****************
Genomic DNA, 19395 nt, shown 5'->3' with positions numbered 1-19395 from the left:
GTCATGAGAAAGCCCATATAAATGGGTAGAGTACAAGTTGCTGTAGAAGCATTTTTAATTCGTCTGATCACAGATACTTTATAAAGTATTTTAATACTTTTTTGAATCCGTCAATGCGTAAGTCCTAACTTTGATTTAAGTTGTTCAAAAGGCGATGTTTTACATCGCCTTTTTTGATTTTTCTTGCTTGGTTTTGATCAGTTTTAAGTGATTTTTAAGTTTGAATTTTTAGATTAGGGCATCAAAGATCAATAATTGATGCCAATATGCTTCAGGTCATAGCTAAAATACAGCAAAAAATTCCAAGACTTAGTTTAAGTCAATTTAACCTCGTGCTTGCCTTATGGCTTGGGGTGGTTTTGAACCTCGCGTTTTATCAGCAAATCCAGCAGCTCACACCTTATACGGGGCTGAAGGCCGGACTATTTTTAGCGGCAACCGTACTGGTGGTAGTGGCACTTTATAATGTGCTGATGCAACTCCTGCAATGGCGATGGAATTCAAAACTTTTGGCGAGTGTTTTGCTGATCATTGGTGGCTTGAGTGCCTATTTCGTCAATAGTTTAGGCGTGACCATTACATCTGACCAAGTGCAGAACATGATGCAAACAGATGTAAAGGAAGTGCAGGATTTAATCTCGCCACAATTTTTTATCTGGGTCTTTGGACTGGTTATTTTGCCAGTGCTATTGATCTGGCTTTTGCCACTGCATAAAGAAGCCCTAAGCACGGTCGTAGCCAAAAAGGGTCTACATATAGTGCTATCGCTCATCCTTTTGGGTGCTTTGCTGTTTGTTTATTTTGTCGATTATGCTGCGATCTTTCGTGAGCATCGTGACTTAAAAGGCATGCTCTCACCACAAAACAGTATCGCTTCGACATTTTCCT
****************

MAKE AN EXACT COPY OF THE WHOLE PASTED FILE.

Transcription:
Genomic DNA, 19395 nt, shown 5'->3' with positions numbered 1-19395 from the left:
GTCATGAGAAAGCCCATATAAATGGGTAGAGTACAAGTTGCTGTAGAAGCATTTTTAATTCGTCTGATCACAGATACTTTATAAAGTATTTTAATACTTTTTTGAATCCGTCAATGCGTAAGTCCTAACTTTGATTTAAGTTGTTCAAAAGGCGATGTTTTACATCGCCTTTTTTGATTTTTCTTGCTTGGTTTTGATCAGTTTTAAGTGATTTTTAAGTTTGAATTTTTAGATTAGGGCATCAAAGATCAATAATTGATGCCAATATGCTTCAGGTCATAGCTAAAATACAGCAAAAAATTCCAAGACTTAGTTTAAGTCAATTTAACCTCGTGCTTGCCTTATGGCTTGGGGTGGTTTTGAACCTCGCGTTTTATCAGCAAATCCAGCAGCTCACACCTTATACGGGGCTGAAGGCCGGACTATTTTTAGCGGCAACCGTACTGGTGGTAGTGGCACTTTATAATGTGCTGATGCAACTCCTGCAATGGCGATGGAATTCAAAACTTTTGGCGAGTGTTTTGCTGATCATTGGTGGCTTGAGTGCCTATTTCGTCAATAGTTTAGGCGTGACCATTACATCTGACCAAGTGCAGAACATGATGCAAACAGATGTAAAGGAAGTGCAGGATTTAATCTCGCCACAATTTTTTATCTGGGTCTTTGGACTGGTTATTTTGCCAGTGCTATTGATCTGGCTTTTGCCACTGCATAAAGAAGCCCTAAGCACGGTCGTAGCCAAAAAGGGTCTACATATAGTGCTATCGCTCATCCTTTTGGGTGCTTTGCTGTTTGTTTATTTTGTCGATTATGCTGCGATCTTTCGTGAGCATCGTGACTTAAAAGGCATGCTCTCACCACAAAACAGTATCGCTTCGACATTTTCCT